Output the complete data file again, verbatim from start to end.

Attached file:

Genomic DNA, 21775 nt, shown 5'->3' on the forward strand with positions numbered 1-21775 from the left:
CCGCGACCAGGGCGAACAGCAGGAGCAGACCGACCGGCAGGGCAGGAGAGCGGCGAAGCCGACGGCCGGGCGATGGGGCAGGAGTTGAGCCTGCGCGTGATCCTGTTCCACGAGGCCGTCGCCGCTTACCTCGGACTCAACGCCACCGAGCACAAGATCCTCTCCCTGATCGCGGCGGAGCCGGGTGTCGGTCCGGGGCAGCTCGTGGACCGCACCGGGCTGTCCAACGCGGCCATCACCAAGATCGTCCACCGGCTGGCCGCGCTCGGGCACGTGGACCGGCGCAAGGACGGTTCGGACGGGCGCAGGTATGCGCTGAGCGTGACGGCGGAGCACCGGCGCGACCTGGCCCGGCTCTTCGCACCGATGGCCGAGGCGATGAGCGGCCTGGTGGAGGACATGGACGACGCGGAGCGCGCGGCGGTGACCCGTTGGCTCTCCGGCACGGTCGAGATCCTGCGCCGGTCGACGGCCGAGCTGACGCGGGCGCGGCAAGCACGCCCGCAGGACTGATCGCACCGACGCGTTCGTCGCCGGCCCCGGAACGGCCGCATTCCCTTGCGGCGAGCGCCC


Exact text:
Genomic DNA, 21775 nt, shown 5'->3' on the forward strand with positions numbered 1-21775 from the left:
CCGCGACCAGGGCGAACAGCAGGAGCAGACCGACCGGCAGGGCAGGAGAGCGGCGAAGCCGACGGCCGGGCGATGGGGCAGGAGTTGAGCCTGCGCGTGATCCTGTTCCACGAGGCCGTCGCCGCTTACCTCGGACTCAACGCCACCGAGCACAAGATCCTCTCCCTGATCGCGGCGGAGCCGGGTGTCGGTCCGGGGCAGCTCGTGGACCGCACCGGGCTGTCCAACGCGGCCATCACCAAGATCGTCCACCGGCTGGCCGCGCTCGGGCACGTGGACCGGCGCAAGGACGGTTCGGACGGGCGCAGGTATGCGCTGAGCGTGACGGCGGAGCACCGGCGCGACCTGGCCCGGCTCTTCGCACCGATGGCCGAGGCGATGAGCGGCCTGGTGGAGGACATGGACGACGCGGAGCGCGCGGCGGTGACCCGTTGGCTCTCCGGCACGGTCGAGATCCTGCGCCGGTCGACGGCCGAGCTGACGCGGGCGCGGCAAGCACGCCCGCAGGACTGATCGCACCGACGCGTTCGTCGCCGGCCCCGGAACGGCCGCATTCCCTTGCGGCGAGCGCCC